Severely iron-deficient peanuts (Arachis hypogaaea L.) grown on calcareous soils in central Thailand failed to nodulate until given foliar iron applications. Glasshouse experiments were conducted on two cultivars (Tainan 9 and Robut 33–1) to identify which stage of the nodule symbiosis was most sensitive to iron-deficiency.
Iron-deficiency did not limit growth of soil or rhizosphere populations of peanut liradyrhizobium. Similar numbers of root nodule initials formed in the roots of both control and iron-sprayed plants, showing that iron-deficiency did not directly affect root infection and nodule initiation. Plants sprayed with iron produced greater numbers of excisable nodules and carried a greater nodule mass than untreated plants. Five days after iron application, nodules on sprayed plants of CV. Tainan 9 contained 200–fold higher bacteroid numbers per unit weight and 14–fold higher concentrations of leghaemoglobain. The onset of nitrogenase activity was also delayed by iron deficiency in both cultivars. Tainan 9 appeared more sensitive to iron-deficiency than Robut 33-1 in terms of nodule mass produced, but both cultivars showed the same effect of iron-deficiency on nitrogenase activity per plant.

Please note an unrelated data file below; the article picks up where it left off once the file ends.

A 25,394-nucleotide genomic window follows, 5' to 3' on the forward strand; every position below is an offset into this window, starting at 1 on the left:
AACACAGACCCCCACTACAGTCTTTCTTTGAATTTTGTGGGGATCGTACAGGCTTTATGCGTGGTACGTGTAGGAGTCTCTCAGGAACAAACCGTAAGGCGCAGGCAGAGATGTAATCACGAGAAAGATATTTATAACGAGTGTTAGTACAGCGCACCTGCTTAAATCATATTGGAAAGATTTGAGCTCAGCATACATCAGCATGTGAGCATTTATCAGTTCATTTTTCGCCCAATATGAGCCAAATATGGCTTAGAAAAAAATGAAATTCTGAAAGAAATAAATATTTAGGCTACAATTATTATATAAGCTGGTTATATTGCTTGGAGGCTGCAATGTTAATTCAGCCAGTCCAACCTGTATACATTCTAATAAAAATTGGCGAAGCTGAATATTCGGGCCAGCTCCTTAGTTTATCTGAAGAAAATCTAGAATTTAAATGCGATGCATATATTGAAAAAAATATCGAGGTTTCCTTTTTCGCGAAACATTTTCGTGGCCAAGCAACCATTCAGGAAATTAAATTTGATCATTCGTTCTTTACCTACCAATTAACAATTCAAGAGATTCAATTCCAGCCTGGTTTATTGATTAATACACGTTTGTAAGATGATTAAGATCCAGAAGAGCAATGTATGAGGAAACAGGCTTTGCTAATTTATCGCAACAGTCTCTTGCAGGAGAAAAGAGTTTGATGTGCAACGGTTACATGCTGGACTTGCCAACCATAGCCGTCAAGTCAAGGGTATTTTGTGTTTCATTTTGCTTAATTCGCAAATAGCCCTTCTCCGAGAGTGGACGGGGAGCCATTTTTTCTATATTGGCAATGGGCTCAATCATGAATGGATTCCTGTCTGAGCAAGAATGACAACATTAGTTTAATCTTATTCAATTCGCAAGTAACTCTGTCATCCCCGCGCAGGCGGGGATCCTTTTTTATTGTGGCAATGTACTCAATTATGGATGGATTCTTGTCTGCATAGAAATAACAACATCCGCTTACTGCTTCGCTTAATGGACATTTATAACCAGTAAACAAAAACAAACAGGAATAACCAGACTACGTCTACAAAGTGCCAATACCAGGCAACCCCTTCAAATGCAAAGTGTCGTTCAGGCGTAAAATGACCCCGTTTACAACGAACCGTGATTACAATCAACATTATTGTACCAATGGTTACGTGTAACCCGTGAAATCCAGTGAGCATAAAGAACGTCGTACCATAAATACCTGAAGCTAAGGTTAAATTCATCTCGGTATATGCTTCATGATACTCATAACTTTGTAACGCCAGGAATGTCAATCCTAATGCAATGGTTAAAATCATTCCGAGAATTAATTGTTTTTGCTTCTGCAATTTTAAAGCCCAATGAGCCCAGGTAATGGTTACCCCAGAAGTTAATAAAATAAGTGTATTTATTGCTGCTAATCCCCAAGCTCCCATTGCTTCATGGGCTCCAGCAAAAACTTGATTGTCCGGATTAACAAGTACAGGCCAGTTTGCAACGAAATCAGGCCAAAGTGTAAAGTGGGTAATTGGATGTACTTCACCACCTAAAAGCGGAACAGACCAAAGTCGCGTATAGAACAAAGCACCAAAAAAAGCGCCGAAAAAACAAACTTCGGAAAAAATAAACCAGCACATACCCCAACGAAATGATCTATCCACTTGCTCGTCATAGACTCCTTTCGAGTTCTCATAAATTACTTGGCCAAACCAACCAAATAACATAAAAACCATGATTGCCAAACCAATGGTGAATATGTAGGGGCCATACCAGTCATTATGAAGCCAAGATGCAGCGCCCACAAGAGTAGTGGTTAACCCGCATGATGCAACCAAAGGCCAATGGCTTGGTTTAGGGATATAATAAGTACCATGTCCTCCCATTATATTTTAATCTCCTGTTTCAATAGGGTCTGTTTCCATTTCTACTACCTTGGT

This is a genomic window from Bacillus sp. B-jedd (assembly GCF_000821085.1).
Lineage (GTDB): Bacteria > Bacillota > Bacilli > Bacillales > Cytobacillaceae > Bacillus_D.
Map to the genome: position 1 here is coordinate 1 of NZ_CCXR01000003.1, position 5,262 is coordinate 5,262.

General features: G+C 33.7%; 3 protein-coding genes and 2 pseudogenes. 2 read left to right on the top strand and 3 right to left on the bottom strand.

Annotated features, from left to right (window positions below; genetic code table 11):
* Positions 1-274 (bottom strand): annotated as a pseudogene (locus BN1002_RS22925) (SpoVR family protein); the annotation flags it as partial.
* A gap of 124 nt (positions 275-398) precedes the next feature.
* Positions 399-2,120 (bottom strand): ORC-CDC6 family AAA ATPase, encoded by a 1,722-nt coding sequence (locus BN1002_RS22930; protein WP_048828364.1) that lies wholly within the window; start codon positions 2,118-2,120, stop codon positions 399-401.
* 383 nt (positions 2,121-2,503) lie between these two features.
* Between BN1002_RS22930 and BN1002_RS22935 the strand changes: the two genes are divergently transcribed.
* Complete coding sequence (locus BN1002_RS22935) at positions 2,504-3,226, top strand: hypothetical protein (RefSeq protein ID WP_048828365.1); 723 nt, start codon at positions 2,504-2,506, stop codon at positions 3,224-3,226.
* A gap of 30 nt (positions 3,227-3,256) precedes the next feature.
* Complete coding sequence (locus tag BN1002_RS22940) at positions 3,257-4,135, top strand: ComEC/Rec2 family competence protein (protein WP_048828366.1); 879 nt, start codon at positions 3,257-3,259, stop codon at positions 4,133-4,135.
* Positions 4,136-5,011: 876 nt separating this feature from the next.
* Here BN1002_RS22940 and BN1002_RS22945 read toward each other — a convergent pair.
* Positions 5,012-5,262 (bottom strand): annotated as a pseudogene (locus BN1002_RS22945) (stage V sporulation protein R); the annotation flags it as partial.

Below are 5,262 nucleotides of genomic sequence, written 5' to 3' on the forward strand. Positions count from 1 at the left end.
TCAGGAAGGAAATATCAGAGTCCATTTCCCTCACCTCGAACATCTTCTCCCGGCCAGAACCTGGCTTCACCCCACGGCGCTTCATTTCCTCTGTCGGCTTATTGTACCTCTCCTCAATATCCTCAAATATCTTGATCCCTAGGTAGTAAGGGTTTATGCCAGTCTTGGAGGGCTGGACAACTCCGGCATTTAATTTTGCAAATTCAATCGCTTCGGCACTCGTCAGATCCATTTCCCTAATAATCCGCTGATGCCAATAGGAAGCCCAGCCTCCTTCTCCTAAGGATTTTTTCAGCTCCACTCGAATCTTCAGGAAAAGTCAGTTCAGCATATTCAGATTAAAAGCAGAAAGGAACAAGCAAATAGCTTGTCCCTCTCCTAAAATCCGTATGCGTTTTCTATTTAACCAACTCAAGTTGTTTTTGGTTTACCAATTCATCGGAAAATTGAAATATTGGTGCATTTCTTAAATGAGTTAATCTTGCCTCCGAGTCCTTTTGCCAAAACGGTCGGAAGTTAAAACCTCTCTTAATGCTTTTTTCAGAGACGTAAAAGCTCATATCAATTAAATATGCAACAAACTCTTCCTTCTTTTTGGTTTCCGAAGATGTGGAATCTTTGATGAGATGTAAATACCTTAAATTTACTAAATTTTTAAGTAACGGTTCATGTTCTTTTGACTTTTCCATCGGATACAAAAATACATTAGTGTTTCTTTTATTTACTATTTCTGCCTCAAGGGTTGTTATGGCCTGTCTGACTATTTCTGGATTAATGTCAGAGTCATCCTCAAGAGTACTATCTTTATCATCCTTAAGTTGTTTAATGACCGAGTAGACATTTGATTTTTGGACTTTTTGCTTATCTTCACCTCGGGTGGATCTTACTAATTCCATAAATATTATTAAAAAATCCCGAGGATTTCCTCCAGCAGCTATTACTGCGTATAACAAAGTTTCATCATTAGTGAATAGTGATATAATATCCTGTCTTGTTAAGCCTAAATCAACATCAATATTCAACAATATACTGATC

It is concluded that the failure of the infecting rhizobia to obtain adequate amounts of iron from the plant results in arrested nodule development and a failure of nitrogen fixation.
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